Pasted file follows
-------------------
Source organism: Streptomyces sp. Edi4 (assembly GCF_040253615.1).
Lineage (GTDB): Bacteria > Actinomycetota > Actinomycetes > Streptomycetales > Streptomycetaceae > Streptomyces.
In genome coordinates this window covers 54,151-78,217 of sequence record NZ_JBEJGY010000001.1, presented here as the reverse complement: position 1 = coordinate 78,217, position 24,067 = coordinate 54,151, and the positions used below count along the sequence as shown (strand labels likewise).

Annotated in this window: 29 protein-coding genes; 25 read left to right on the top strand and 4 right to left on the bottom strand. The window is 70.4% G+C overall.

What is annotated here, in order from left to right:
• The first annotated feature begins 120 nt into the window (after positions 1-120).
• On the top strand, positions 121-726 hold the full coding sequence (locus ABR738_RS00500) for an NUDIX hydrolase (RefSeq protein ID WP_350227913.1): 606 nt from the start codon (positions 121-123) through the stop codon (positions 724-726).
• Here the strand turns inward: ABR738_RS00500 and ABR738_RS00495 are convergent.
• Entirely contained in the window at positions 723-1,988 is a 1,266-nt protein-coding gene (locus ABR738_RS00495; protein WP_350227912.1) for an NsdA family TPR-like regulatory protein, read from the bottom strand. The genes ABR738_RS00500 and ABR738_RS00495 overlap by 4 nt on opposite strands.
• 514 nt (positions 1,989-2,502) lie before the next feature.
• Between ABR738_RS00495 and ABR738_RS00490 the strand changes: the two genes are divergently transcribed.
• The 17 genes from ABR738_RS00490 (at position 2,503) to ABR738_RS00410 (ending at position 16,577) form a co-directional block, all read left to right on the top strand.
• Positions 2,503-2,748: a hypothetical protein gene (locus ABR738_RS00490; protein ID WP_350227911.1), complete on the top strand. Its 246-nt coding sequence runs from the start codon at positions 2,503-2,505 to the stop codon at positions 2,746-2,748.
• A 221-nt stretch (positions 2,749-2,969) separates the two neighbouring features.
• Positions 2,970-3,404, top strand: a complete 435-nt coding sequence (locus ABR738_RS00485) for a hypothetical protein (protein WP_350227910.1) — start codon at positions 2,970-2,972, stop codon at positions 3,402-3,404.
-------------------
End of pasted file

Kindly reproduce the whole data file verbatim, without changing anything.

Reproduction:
Source organism: Streptomyces sp. Edi4 (assembly GCF_040253615.1).
Lineage (GTDB): Bacteria > Actinomycetota > Actinomycetes > Streptomycetales > Streptomycetaceae > Streptomyces.
In genome coordinates this window covers 54,151-78,217 of sequence record NZ_JBEJGY010000001.1, presented here as the reverse complement: position 1 = coordinate 78,217, position 24,067 = coordinate 54,151, and the positions used below count along the sequence as shown (strand labels likewise).

Annotated in this window: 29 protein-coding genes; 25 read left to right on the top strand and 4 right to left on the bottom strand. The window is 70.4% G+C overall.

What is annotated here, in order from left to right:
• The first annotated feature begins 120 nt into the window (after positions 1-120).
• On the top strand, positions 121-726 hold the full coding sequence (locus ABR738_RS00500) for an NUDIX hydrolase (RefSeq protein ID WP_350227913.1): 606 nt from the start codon (positions 121-123) through the stop codon (positions 724-726).
• Here the strand turns inward: ABR738_RS00500 and ABR738_RS00495 are convergent.
• Entirely contained in the window at positions 723-1,988 is a 1,266-nt protein-coding gene (locus ABR738_RS00495; protein WP_350227912.1) for an NsdA family TPR-like regulatory protein, read from the bottom strand. The genes ABR738_RS00500 and ABR738_RS00495 overlap by 4 nt on opposite strands.
• 514 nt (positions 1,989-2,502) lie before the next feature.
• Between ABR738_RS00495 and ABR738_RS00490 the strand changes: the two genes are divergently transcribed.
• The 17 genes from ABR738_RS00490 (at position 2,503) to ABR738_RS00410 (ending at position 16,577) form a co-directional block, all read left to right on the top strand.
• Positions 2,503-2,748: a hypothetical protein gene (locus ABR738_RS00490; protein ID WP_350227911.1), complete on the top strand. Its 246-nt coding sequence runs from the start codon at positions 2,503-2,505 to the stop codon at positions 2,746-2,748.
• A 221-nt stretch (positions 2,749-2,969) separates the two neighbouring features.
• Positions 2,970-3,404, top strand: a complete 435-nt coding sequence (locus ABR738_RS00485) for a hypothetical protein (protein WP_350227910.1) — start codon at positions 2,970-2,972, stop codon at positions 3,402-3,404.